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Rupanelia takes pride in having been part of the team that established Jumia Food which is a pioneer and a market leader in Kenya/COURTESY

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Meet the 31-year MD who heads Jumia Food’s most successful market

Rupanelia takes pride in having been part of the team that established Jumia Food which is a pioneer and a market leader in Kenya/COURTESY

NAIROBI, Kenya Feb 21 – She dares it all.

Shreenali  Ruparelia does not shy away from going into the deep end of an economic turmoil neither does her vision gets impaired at the sight for success, all in pursuit of a leeway to build a business empire.

The 31-year-old Managing Director of Jumia Food East Africa – a unit of the New York-listed e-commerce platform Jumia Technologies – gives Capital Business a sit-down to talk about her ‘never-give-up’ attitude, what it takes to become a young successful executive and the dos and don’ts of career climbing.

The company was started in Africa in 2012 and delivers food and drink in 11 African countries.

It has about a million customers in 30 African cities including Nigeria’s Lagos and Morocco’s Casablanca, with Kenya its biggest market yet.

The company initially targetted the middle-class who could afford internet access. However, growing smartphone use and plummeting data costs have opened up the market to lower-income earners who have been included in the target base.

Ruparelia divulges that her career journey has not been smooth but through taking up challenges, she has managed to get where she is.

“My career did not go the traditional way, it really bounced here and there, and sometimes I wondered where is this headed? That is part of the process, you have to be willing to be open to taking roles and responsibility that scare you the most, those will give you the biggest learning.”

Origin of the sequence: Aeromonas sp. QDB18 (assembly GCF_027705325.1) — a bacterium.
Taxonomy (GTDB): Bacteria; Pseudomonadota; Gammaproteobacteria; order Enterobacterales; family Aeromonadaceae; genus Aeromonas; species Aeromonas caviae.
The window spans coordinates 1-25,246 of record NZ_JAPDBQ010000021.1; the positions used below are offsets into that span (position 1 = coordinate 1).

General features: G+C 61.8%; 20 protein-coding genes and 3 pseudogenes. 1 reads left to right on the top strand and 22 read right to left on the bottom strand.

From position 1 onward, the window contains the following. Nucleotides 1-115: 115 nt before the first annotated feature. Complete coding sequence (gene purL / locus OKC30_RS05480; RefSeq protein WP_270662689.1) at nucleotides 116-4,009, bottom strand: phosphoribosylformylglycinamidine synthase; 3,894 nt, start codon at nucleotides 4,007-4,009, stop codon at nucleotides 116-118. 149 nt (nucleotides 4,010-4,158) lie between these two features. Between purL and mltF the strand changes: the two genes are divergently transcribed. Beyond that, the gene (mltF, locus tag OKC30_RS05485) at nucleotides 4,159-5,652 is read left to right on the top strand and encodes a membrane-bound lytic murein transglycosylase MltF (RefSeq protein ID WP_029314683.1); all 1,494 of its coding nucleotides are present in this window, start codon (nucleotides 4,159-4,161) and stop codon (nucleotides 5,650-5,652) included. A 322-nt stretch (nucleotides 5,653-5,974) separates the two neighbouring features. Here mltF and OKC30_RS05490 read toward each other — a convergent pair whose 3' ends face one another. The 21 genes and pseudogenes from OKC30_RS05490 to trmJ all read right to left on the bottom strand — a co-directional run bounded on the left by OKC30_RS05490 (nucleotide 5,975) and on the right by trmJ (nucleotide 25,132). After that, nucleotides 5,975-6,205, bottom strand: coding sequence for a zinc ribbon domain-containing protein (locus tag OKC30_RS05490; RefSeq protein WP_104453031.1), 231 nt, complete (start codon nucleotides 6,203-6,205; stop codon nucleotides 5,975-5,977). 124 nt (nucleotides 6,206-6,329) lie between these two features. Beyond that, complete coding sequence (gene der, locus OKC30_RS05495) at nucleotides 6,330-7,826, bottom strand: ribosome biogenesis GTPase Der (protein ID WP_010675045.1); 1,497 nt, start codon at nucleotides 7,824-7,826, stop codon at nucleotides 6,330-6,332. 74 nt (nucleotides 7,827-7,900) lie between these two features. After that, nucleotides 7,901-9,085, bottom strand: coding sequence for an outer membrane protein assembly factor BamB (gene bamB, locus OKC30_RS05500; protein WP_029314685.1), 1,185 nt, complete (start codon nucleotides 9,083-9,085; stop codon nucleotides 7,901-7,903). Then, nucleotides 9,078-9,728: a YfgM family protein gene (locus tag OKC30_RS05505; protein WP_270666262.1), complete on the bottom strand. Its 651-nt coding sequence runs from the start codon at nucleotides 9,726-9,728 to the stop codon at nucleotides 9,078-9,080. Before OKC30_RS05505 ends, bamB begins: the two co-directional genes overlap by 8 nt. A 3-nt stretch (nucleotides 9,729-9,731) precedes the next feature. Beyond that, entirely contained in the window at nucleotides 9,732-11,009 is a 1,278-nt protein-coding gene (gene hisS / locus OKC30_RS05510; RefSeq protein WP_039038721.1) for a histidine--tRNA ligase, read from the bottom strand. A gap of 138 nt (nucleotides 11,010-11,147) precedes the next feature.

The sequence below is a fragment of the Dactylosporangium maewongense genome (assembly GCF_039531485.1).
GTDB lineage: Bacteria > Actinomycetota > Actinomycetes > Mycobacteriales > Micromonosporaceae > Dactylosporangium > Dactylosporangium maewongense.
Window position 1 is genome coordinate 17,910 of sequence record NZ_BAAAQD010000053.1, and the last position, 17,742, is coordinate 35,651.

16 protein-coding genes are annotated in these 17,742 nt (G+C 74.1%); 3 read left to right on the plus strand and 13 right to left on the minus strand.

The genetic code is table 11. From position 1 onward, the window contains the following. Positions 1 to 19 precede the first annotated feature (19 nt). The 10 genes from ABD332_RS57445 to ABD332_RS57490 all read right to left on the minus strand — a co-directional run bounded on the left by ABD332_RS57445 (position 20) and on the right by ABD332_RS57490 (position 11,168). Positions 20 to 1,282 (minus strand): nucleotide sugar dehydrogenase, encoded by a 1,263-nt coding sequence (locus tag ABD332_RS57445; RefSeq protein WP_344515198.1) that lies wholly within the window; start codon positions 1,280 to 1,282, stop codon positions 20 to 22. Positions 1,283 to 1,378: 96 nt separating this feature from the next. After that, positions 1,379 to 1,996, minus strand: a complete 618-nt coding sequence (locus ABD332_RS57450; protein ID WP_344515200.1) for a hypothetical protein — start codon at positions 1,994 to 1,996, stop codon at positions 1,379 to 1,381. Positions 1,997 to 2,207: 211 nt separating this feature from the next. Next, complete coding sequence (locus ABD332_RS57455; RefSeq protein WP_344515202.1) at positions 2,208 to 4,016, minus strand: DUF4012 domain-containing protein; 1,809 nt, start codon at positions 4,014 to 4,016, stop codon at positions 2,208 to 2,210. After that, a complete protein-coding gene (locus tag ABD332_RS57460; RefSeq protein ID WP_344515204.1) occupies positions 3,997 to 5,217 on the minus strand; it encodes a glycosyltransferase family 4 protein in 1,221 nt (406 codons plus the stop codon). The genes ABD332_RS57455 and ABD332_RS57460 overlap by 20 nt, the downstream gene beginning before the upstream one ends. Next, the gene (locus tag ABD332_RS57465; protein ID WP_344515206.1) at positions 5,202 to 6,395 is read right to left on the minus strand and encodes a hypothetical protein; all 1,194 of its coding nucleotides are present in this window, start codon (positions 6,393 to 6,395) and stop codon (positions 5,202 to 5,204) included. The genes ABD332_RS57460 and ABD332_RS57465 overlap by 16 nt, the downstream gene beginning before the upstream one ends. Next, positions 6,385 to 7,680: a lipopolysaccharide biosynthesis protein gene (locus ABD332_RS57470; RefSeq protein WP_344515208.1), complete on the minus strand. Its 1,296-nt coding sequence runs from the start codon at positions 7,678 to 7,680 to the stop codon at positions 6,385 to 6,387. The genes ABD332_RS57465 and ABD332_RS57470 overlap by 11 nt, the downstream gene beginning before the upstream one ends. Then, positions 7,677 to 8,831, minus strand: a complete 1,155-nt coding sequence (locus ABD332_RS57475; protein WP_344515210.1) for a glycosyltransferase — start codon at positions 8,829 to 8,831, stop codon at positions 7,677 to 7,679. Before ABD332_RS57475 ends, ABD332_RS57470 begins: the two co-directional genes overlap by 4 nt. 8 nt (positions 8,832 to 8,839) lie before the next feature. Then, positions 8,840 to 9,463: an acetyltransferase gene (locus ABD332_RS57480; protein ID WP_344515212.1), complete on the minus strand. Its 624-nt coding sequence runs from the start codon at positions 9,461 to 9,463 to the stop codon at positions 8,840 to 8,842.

Since taking up the role, the executive said some of her constant challenges include striving to strike a balance between an extremely demanding job and maintaining a healthy social life. She says she tries to not get bogged down by the day to day life and does her best to stay ahead of what everyone else is doing.

Although she notes that she never gets a hard time for being a young woman holding a senior position, the Jumia food MD said that sometimes, she gets the “you are too young to run this” opinion.

“But I am encouraged by the fact that some of our largest markets are also run by women. Additionally, a lot of our team members are women, which however is not on purpose,” she says while laughing heartily.

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Ruparelia notes that she is not a micromanager but practices slight levels of it with some bit of caution not to show doubt in the ability of her employees to perform.

“With the team: I always check-in and listen to how they are doing. They are the ones who will tell you whether you are going right or wrong,” she said.

We asked the MD what it takes to be the best at what you need and she said;

  • A high emotional intelligence (EQ) is vital to be able to connect with my team and the various partners we work with on a daily basis.
  • Having the humility to know that to go fast, you go alone, but to go far, you go together.